In regard to the issue up to March, 1954, the Minister naturally would not have the figure complete but he would have it up to 31st December. However, he was determined not to give it but gave some footling figure about the total number of houses built which amply justified my case that we should provide cheap money. There are plenty of hard-working people in this country who are anxious to build their own houses. The Minister stopped giving me the figures after the financial year ended 31st March, 1953. He started giving me numbers and mixing up municipal housing with Small Dwellings (Acquisition) Acts housing. He then told me that if there had been a reduction in the rate of building it was because the demand for houses was dying down.

If that thought dwells in the acting-Minister for Finance's mind he is mad. I craved from the Dublin Corporation a municipal house for a man who was living with his wife and two children in one room in a tenement house and who was willing and anxious to pay rent for a municipal house. I was told by the officials of the Dublin Corporation, who I am satisfied were doing their best, that they had not yet dealt with the families living six in a room and that they could not consider the case of people living four in a room for at least 18 months. Are we all daft to believe the acting-Minister for Finance when he stands up here and says that one of the reasons the housing industry is declining is that the demand for houses has been largely satisfied? He then adds that there are two areas which may be affected, Dublin and Cork, and that as regards Dublin the reason is that a sewerage scheme is under construction in North Dublin. That is tripe. Ask the builders of this city what is the position. How many people who wanted to build houses of their own abandoned the hope of doing so when the cost of money went up to 6½ per cent. under the Small Dwellings (Acquisition) Acts? Ask any practical builders around the City of Dublin what the demand for houses of the £2,000 class would be if money were readily available to borrowers at 2 per cent. or 2½ per cent.?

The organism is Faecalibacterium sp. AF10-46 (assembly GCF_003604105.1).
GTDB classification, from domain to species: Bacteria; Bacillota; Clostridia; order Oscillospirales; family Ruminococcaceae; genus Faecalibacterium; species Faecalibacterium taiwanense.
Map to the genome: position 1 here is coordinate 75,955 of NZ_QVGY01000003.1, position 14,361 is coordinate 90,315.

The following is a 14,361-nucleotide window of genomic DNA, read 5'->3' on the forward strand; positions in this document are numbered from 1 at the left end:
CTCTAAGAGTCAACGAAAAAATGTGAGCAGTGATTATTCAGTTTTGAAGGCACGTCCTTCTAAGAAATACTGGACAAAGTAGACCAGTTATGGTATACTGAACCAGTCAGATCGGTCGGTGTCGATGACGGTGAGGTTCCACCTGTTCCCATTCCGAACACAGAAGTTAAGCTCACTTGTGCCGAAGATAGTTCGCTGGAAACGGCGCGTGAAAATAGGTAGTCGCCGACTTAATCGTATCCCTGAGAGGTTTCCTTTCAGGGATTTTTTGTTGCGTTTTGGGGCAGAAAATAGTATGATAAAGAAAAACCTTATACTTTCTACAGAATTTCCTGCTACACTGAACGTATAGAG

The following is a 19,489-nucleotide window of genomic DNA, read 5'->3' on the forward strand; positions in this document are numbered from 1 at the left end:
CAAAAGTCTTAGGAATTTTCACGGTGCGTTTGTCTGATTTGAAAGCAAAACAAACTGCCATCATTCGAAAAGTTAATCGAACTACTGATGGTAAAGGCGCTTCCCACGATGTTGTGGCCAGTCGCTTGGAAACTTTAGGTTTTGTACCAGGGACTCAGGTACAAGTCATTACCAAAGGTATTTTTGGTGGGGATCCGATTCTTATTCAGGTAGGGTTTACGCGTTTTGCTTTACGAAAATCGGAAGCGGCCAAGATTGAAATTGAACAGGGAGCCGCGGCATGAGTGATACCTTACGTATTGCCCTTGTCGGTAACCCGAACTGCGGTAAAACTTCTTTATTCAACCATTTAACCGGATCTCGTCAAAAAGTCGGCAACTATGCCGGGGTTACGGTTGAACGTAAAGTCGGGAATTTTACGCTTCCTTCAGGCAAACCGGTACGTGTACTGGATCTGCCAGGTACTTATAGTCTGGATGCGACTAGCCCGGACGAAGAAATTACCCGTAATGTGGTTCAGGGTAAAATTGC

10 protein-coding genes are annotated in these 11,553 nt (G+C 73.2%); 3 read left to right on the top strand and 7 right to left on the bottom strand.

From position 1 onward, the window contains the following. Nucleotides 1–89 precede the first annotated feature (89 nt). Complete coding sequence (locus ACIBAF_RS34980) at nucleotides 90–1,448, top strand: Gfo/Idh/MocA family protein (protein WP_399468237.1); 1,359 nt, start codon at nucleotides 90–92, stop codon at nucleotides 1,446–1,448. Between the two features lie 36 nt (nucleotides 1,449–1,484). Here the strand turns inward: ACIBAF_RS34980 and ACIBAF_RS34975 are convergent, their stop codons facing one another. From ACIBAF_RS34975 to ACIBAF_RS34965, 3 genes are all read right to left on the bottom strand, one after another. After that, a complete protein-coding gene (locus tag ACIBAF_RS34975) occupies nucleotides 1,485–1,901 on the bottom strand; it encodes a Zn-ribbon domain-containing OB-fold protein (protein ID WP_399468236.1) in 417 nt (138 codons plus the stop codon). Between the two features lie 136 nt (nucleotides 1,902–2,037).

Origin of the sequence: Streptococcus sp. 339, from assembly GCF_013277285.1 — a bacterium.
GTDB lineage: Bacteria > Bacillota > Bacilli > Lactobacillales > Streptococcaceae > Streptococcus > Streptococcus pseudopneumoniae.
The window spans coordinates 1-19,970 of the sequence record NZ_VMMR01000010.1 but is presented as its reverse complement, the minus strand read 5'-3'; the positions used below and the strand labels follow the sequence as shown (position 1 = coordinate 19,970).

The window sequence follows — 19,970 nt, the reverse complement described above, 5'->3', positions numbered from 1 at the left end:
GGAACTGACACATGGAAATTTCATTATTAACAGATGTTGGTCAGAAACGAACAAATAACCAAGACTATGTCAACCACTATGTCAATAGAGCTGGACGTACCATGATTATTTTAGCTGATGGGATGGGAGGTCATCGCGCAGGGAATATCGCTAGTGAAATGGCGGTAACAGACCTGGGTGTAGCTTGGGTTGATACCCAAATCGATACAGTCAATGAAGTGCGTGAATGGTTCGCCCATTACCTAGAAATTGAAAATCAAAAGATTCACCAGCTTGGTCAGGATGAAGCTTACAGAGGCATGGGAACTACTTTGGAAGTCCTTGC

It must be remembered that every man who sets about building a house and who is at present resident in Dublin is not living in a nest in a tree. When he builds his own house and moves into it, he vacates other apartments which become available to someone else who is, perhaps, living in one room. A tenement dweller need not necessarily move straight away into a house. It might be well to allow the thing to filter down, to let the tenement dweller move into a modest house which has been vacated by a man who has obtained a Small Dwellings (Acquisition) Acts house, the occupier of which has in turn built his own house. Thus you have people moving up gradually until everyone is living in a modest but adequate house.

I ask those Fianna Fáil Deputies who are listening to me—there are three there, one of whom is asleep—if there is one of them, if he but spoke his honest heart, who would not agree with me that what I said here to-day is relevant and true. Would there be any hope of their taking the acting Minister for Finance aside and telling him that they insisted on his changing his mind, that there was no use trying to hold that line that it is a good thing to lend money to the British Government at 1? per cent. and charge our own people 6½ per cent.?

I happen to know that a large number of the members of the Fianna Fáil Party think this is wrong. I happen to know that a number of them, if they had the courage, would force the Minister for Finance to do something about it. I have put forward a new proposal not only for the adjustment of interest rates but for the allotment of £1,000,000 out of £20,000,000 to house our people and to give employment. Is there a member of Fianna Fáil now who has the spunk to stand up and support me? If so, I will give him an undertaking in advance that I will not call for a division or force him into the wrong Lobby. Is there a man amongst you who has the spunk to say what he believes?